October 03, 1997
Argentine "death flight" officer to confess in Spain
BUENOS AIRES, Oct 3 (Reuter) - An Argentine Navy man who confessed his role in the ``Dirty War'' of the late 1970s said on Friday he would go to Spain this weekend to give evidence to a judge investigating the deaths of Spanish citizens.
In 1995, former Capt. Adolfo Scilingo became the first officer to make a televised confession of ``death flights'' over the River Plate in which hundreds of suspected leftists were thrown to their deaths in the River Plate and Atlantic.
His tale horrified the country and shamed the armed forces into making historic public apologies for the wholesale torture and murder of the 1976-83 dictatorship.
Human rights groups say 30,000 people ``disappeared.'' The government has accounted for almost 15,000 whose bodies were found or who disappeared into secret torture centers.
Scilingo was among over 100 Argentine Dirty War figures wanted by Spanish Judge Baltasar Garzon for the disappearance of about 300 Spanish citizens in Argentina's Dirty War. He is the only one prepared to confess to the Spanish judge.
``I will tell the whole truth without trying to avoid my responsibility, by telling the murders I committed,'' Scilingo told reporters. ``I will incriminate myself but I will also give the names of my comrades and say what they all did.''
Last month Scilingo said he was attacked by four men with police identification who carved into his face the initials of three well-known journalists to whom he had talked.
``They told me to lay off the subject of the disappeared or if not they were going to rub out the four of us,'' he said.
Argentine President Carlos Menem, who granted an amnesty to jailed Dirty War officers shortly after coming to power in 1989, has dismissed Scilingo was a ``delinquent.''
Menem's government refuses Garzon's requests for the extradition of junta leaders like Gen. Leopoldo Galtieri, arguing that they were tried, jailed and pardoned for their crimes in Argentina and cannot be tried again by Spain.
October 7, 1997
Former Argentine Officer Arrested
MADRID, Spain (AP) -- A former Argentine navy officer who admitted throwing dissidents from airplanes during that country's ``dirty war'' was arrested Tuesday after he testified in a Spanish court.
Judge Baltasar Garzon, who is investigating the disappearances of 600 Spaniards during the 1976-83 period, asked Adolfo Scilingo if he personally had hurled people to their deaths, according to a lawyer present at the closed proceedings.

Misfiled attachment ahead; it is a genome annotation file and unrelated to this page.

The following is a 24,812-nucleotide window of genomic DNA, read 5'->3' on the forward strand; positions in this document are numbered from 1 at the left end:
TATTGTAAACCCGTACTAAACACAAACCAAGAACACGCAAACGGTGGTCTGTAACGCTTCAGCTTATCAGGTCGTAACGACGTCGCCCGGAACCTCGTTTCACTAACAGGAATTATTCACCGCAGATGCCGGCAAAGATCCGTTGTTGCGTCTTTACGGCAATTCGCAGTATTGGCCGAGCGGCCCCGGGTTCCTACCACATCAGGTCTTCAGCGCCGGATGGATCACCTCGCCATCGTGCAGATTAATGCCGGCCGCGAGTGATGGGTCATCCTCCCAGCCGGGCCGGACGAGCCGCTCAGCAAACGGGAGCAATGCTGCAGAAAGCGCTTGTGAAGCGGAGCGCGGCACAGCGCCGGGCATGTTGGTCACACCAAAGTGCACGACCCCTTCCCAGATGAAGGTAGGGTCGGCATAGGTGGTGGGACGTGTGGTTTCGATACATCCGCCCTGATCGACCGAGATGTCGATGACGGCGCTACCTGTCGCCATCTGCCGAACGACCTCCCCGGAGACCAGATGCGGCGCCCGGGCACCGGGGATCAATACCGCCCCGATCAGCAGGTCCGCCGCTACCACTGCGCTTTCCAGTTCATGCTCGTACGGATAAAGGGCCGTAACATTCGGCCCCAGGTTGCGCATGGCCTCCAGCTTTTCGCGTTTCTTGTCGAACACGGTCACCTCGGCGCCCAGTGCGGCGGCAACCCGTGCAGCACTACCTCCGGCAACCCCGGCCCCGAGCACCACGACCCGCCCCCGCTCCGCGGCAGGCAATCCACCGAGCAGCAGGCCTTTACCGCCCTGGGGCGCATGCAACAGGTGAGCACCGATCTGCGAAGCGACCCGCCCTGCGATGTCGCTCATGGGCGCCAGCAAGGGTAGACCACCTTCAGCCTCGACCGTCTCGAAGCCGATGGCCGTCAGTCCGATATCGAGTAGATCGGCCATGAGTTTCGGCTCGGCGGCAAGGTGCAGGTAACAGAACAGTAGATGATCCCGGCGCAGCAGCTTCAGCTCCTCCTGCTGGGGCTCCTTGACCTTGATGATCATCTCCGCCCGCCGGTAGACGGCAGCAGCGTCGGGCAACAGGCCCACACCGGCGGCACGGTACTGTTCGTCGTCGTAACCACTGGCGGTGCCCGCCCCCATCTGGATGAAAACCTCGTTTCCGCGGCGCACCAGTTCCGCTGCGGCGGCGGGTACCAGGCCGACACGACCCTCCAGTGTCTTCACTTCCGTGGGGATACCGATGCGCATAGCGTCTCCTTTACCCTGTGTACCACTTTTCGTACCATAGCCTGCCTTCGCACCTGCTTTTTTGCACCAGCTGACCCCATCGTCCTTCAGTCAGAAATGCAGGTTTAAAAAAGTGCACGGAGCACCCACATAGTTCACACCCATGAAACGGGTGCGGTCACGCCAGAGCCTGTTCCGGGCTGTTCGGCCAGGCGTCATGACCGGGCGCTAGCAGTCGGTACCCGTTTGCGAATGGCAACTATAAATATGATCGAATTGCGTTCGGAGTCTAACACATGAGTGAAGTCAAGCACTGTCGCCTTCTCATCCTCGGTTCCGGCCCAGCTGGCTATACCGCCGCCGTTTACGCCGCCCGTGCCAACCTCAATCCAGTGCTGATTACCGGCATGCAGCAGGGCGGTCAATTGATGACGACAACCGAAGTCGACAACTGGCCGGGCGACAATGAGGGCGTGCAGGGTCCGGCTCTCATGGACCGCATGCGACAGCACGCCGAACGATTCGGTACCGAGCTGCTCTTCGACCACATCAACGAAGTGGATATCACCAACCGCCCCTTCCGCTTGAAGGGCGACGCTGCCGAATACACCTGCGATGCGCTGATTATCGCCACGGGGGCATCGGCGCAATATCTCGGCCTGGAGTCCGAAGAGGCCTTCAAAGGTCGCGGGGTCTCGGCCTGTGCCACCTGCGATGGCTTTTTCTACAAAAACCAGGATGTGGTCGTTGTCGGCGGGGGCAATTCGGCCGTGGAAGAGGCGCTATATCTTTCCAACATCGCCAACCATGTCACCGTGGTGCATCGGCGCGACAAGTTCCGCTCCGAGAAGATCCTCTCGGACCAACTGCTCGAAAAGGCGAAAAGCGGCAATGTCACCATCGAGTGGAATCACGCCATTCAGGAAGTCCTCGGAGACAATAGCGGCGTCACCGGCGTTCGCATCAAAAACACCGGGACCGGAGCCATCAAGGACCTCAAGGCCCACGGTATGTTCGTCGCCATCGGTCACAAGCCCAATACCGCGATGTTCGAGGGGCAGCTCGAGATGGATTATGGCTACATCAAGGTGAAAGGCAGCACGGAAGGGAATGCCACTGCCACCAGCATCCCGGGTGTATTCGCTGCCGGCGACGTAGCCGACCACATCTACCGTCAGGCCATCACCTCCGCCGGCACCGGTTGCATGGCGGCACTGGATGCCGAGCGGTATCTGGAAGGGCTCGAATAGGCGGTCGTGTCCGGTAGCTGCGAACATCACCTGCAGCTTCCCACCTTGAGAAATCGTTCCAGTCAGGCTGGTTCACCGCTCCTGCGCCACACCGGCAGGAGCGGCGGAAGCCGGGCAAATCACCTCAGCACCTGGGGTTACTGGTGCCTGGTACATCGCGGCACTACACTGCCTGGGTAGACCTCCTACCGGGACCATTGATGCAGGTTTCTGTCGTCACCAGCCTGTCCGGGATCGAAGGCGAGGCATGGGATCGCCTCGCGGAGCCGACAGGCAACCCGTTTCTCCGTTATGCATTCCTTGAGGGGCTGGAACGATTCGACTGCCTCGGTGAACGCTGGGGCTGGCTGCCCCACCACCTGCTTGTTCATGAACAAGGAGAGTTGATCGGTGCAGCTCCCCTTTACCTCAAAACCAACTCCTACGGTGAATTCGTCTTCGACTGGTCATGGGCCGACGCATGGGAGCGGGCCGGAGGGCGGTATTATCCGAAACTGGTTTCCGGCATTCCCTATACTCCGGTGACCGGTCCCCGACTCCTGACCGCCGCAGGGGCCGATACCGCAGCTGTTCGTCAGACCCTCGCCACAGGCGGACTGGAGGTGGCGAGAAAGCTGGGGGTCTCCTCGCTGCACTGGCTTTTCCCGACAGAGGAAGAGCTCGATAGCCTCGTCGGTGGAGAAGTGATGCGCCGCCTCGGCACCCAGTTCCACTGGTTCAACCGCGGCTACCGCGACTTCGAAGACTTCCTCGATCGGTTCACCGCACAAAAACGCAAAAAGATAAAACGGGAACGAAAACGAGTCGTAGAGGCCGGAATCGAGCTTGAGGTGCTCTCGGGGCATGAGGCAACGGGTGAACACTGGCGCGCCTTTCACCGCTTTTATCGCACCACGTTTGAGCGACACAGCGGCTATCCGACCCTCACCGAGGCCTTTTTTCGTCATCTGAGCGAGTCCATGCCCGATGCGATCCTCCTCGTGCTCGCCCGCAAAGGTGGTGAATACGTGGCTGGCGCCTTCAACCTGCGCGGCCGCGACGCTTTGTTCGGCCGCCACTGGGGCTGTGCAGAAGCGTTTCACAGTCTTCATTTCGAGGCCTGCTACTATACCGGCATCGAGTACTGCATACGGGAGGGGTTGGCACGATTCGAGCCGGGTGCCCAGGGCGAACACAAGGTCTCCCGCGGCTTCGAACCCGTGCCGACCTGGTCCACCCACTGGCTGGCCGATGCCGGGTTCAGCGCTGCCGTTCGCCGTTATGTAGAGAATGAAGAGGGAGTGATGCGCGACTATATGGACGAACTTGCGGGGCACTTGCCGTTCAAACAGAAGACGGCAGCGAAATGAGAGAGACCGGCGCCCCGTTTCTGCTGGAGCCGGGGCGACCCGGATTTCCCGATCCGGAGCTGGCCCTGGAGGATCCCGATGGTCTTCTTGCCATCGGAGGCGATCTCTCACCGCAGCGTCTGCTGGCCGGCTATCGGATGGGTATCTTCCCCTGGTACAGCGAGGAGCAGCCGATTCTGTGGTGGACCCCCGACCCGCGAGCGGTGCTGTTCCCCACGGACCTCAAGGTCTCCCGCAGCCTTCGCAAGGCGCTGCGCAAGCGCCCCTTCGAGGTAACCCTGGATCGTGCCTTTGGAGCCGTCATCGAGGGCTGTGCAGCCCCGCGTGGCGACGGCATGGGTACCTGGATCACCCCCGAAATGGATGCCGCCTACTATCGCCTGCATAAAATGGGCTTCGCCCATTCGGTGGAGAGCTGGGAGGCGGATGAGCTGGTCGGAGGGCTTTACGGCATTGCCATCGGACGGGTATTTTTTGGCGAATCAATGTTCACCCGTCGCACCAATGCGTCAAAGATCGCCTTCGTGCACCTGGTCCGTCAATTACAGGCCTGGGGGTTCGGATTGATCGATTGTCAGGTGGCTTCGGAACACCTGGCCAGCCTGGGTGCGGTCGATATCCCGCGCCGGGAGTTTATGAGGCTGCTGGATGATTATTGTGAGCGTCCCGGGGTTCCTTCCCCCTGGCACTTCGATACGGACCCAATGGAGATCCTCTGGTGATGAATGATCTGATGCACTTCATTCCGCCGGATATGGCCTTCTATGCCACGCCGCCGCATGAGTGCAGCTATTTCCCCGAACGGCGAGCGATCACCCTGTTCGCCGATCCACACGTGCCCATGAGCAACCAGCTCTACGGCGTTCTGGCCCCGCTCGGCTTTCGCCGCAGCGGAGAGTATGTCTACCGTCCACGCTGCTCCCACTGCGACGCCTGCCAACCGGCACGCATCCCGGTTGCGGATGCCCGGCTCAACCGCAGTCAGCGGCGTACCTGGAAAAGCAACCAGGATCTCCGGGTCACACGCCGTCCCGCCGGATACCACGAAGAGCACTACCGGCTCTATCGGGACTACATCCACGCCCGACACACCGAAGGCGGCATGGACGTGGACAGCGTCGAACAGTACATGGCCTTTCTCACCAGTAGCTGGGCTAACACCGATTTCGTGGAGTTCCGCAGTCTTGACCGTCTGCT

When Scilingo answered that he had, Garzon ordered him arrested, Carlos Slepoy said. Slepoy is representing the families of some of the disappeared Spaniards.
Spanish law allows the prosecution of genocide no matter where it is committed and regardless of the nationality of those accused.
National radio also reported the arrest of Scilingo, who had come to Spain voluntarily to appear on a television show, and had agreed to testify.
Questioning by Garzon, who was not holding Scilingo on specific charges, was expected to continue Wednesday.
Scilingo, a former lieutenant commander, had previously confessed to taking part the dirty war, saying in Argentina in 1995 that as many as 4,500 prisoners were drugged, chained and thrown into the Atlantic Ocean from planes.
At least 9,000 people were kidnapped, tortured and never seen again during the Argentine military's war on leftists and political dissidents.
The statement caused an uproar and led the Argentine military to admit publicly for the first time that it used ``illegal means'' during the repression.
``When we were given the go-ahead the back doors would open -- it was a Hercules-type plane which has a large door at the back -- the door would open about 40 centimeters and from there we would drop them one by one into empty space,'' Scilingo told Associated Press Television last year.
Scilingo apparently chose to speak out to come clean about his involvement. Last September, he said he was kidnapped and slashed by people trying to silence him.
``It shouldn't be him testifying'' Scilingo's wife Marcela Valles in said Buenos Aires on Tuesday. ``It should be the Argentine navy. They should have to acknowledge the disaster they caused.''
Garzon has heard testimony from dozens of people as part of his year-old investigation. Last March, he ordered the arrest of former Gen. Leopoldo Galtieri, Argentina's leader from December 1981 until July 1982.
President Carlos Menem of Argentina has ruled out extraditing Galtieri to Spain.
Garzon has continued with his probe, despite refusals by Argentina to provide information or hand over key military personnel.
Scilingo was freed from jail in Argentina in June after serving two years on fraud charges. He was released after the charges were dropped.